I truly think the only thing that would have got him to stop was seeing the state he would end up in (for many years before he eventually died he was in bad health and in and out of hospital with cellulitis, various blood infections, struggled with walking, vomiting, unable to eat normally etc). I don't know how you achieve this but I think seeing someone with end stage liver disease and having a sensible doctor talk frankly about the risks would be really useful for him. It's a very pernicious disease and sufferers are selfish and sneaky. If he doesn't want to stop for himself he won't.

Does he smoke? My only other advice would be NOT to put pressure on him to give this up at same time or maybe even to cut down. My father was a pretty light smoker but under pressure from GP and others eventually gave up with extreme difficulty. At that point he actually started drinking more because didn't have punctuation breaks of smoking / other thing to do, and was diagnosed with liver disease within a year. (Could be coincidence but I don't think was.)

My other suggestion would be to give him more responsibly so he HAS to change his patterns -- e.g. could you increase your work hours slightly so he has to be responsible for DS one night a week? In a weird way I think it gave my father a lot of confidence when he realised he could get through a single night without alcohol: before he seemed to think he would explode or something.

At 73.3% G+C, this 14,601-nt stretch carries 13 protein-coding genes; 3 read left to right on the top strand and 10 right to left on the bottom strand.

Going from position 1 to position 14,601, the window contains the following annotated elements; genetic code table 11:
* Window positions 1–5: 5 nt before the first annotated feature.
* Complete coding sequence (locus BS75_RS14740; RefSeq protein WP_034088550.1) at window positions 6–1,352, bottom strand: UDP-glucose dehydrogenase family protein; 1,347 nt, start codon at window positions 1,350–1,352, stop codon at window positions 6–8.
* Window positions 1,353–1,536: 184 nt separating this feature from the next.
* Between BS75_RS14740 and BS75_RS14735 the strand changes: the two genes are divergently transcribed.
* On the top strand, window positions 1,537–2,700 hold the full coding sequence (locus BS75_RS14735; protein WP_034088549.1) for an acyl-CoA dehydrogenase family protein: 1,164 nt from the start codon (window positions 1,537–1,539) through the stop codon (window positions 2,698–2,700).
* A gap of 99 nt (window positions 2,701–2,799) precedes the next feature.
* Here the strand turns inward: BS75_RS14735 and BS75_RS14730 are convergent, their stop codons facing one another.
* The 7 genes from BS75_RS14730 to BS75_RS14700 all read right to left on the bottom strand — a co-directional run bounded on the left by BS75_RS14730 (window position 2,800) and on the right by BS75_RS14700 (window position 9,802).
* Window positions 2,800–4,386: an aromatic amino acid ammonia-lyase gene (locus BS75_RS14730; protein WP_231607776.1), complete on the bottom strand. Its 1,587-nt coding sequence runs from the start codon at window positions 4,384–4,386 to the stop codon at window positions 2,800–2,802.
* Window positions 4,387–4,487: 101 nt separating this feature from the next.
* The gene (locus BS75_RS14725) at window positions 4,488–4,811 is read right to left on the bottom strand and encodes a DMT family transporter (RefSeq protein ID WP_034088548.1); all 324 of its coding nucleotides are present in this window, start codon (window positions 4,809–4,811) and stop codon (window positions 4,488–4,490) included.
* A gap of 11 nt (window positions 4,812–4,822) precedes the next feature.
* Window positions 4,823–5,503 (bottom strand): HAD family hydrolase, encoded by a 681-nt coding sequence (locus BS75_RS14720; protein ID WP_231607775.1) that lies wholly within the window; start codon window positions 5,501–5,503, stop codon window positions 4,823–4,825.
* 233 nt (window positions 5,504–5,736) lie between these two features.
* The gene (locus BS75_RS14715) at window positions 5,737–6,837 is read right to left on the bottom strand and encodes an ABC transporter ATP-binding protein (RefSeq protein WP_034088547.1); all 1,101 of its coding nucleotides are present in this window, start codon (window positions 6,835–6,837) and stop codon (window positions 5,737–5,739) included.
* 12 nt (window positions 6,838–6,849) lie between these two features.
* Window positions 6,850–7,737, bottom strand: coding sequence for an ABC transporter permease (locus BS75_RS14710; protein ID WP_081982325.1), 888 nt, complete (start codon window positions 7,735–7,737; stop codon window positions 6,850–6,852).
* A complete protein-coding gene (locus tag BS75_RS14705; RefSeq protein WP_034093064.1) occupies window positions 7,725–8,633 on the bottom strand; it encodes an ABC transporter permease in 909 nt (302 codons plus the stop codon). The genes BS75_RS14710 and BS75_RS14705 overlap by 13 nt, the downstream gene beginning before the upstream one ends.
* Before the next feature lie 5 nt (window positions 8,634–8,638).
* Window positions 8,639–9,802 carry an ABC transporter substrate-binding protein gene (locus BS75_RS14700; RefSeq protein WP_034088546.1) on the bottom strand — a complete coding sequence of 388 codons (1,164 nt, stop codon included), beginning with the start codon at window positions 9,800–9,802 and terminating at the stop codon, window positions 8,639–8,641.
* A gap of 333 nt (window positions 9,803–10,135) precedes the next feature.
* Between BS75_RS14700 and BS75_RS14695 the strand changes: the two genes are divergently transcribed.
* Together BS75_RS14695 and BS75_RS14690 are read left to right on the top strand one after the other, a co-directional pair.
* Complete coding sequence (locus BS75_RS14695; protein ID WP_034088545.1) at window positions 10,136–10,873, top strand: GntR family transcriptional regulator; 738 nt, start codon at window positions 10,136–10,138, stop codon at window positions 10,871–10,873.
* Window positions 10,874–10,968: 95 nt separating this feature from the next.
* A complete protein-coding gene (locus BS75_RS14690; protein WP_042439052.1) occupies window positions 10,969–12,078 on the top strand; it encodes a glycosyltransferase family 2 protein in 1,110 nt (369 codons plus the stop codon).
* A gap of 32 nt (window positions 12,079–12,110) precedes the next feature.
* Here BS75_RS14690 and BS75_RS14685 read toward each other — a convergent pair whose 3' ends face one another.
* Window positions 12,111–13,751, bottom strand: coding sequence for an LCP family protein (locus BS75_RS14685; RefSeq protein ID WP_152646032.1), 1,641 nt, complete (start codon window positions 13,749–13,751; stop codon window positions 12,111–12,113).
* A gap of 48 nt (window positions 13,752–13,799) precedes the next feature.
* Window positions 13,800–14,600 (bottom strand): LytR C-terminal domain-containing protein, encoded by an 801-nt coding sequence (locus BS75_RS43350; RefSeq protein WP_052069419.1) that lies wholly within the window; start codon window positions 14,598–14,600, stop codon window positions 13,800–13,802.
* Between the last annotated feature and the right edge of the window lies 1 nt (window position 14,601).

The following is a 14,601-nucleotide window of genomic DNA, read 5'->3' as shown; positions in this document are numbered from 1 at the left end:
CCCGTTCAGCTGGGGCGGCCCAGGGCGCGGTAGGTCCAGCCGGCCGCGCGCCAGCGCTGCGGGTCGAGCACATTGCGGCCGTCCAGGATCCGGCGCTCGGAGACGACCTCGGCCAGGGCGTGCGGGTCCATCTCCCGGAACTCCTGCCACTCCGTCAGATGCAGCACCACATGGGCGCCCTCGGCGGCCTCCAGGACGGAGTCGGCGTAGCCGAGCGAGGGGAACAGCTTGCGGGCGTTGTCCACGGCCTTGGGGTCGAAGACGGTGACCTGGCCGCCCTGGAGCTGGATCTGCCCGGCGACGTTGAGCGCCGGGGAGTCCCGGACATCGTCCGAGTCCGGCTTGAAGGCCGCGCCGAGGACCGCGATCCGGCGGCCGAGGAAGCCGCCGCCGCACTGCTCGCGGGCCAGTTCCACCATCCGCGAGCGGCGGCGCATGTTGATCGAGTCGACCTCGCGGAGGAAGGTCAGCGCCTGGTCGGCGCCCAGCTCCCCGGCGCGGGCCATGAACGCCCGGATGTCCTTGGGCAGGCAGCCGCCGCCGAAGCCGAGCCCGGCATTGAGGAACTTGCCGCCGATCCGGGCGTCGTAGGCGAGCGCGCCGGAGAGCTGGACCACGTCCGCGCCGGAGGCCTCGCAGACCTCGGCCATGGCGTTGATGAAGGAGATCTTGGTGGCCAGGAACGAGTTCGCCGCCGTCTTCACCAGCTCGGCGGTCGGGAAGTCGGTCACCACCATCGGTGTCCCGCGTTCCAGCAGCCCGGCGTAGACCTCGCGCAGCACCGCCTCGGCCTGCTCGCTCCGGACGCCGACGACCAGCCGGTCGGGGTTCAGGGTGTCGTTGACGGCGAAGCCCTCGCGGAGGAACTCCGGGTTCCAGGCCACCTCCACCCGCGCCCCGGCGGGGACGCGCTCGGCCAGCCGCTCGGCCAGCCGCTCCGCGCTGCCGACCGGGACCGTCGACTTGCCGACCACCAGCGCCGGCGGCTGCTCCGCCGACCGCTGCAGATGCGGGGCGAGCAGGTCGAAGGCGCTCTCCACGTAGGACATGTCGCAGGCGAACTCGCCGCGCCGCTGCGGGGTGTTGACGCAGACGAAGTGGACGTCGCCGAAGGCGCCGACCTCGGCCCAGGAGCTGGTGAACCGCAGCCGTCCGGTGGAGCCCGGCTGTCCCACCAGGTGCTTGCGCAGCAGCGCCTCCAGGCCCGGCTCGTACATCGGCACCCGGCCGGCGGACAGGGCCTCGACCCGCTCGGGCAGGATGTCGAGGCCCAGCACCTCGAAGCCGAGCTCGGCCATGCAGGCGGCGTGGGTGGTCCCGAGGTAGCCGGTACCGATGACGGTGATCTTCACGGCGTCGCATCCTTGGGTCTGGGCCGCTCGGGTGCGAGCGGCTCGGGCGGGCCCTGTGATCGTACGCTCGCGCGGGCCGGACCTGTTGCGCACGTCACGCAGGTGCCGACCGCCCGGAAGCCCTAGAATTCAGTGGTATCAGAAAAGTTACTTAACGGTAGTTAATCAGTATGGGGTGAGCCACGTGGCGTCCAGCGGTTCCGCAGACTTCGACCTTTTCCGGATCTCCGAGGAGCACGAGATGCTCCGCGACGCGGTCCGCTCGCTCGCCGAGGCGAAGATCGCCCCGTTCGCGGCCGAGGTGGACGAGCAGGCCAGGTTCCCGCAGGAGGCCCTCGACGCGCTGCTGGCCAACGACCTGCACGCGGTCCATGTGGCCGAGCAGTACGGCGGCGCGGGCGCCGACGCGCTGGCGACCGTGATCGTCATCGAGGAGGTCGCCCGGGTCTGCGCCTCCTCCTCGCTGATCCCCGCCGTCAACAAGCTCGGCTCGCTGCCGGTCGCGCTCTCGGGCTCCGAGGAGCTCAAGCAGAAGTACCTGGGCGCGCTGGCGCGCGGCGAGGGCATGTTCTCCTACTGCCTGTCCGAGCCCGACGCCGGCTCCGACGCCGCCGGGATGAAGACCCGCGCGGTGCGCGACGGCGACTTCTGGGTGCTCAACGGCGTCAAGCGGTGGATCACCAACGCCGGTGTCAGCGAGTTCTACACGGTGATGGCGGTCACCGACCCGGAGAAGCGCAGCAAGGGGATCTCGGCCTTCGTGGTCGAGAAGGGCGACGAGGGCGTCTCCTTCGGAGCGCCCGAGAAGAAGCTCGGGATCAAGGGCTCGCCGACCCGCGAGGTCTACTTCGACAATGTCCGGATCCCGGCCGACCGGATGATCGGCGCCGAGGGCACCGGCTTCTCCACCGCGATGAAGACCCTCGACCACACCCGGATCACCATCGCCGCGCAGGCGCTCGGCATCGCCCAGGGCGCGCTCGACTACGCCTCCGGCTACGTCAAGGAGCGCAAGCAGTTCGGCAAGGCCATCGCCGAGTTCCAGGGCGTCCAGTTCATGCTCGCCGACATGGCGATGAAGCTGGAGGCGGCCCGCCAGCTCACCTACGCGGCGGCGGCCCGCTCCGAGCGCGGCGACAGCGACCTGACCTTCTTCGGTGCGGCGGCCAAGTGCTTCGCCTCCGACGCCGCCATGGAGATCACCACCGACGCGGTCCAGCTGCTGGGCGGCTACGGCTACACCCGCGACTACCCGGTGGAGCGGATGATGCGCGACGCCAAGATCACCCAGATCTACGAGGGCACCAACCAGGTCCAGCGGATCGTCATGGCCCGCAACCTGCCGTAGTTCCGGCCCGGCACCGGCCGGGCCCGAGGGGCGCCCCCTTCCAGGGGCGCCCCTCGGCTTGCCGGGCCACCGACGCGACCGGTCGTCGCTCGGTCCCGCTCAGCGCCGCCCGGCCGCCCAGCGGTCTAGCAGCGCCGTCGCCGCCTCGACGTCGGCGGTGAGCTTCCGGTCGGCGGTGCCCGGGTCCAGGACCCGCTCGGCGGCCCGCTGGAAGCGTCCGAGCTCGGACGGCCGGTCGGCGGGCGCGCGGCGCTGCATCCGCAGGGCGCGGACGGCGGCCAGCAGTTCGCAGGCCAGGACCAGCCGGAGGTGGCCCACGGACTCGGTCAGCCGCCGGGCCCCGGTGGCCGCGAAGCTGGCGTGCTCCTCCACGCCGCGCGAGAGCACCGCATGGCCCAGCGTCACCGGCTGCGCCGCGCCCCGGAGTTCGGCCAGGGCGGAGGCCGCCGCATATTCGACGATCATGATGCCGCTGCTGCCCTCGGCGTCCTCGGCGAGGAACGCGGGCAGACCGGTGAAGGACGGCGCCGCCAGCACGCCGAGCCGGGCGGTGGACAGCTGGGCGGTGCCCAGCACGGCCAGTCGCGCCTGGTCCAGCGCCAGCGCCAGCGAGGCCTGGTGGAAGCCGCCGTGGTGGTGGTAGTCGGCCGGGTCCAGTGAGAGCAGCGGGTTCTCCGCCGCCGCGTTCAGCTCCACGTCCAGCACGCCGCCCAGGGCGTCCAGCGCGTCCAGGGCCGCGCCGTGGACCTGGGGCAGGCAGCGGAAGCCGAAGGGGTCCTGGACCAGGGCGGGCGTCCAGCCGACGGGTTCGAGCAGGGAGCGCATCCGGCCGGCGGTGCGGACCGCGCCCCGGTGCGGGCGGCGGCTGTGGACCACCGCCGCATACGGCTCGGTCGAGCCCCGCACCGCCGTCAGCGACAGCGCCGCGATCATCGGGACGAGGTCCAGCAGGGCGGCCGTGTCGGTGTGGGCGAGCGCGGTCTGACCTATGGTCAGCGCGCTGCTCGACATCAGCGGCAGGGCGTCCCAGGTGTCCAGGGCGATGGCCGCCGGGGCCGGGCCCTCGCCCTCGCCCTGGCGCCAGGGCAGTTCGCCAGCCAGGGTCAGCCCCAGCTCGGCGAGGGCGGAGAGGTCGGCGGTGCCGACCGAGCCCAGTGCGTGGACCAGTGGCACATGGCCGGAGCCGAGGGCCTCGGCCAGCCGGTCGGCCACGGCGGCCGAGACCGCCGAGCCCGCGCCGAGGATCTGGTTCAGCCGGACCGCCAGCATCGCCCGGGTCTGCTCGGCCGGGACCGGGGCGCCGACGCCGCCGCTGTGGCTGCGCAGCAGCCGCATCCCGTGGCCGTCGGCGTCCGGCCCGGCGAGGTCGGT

And are there underlying sleep problems? (There will be sleep problems from all that drinking, but maybe he's scared of insomnia without knocking himself out?)

beekeeper17 Thu 30-Mar-17 08:39:59

I think you do need to get some expert advice from someone like Alcoholics Anonymous about how to deal with this. Hopefully they will be able to give some good advice as telling him he's drinking too much and needs to cut down is just not going to work.

I agree with giving him a bit more responsibility to give him something else to do other than drink. Even just one evening a week could you somehow get him started on a DIY project that needs done, cutting the grass etc. It might help him see that he could get by without drinking for one evening and then work from there. And seeing a job through to completion might give him a bit of satisfaction?

AttilaTheMeerkat Thu 30-Mar-17 08:56:51

Al-anon is the organisation that OP should be talking to; they are very helpful to people whose lives are affected by someone else's drinking.
AA is for the alcoholic who has a desire to stop drinking.

I doubt very much that OP could convince him to take on any more responsibility as he probably thinks he does more than enough as it is. It will encroach too much into his drinking time therefore giving him a further reason not to do this.

beekeeper17 Thu 30-Mar-17 09:08:12

Ok Attila there's no need to be rude, I was just giving my thoughts, will keep them to myself next time!!

TanteJeanne Thu 30-Mar-17 09:13:34

In what way does he "adore his son"? He only comes home in time to put him to bed when forced to. Would rather go to the pub every night and weekends rather than spend time with his son.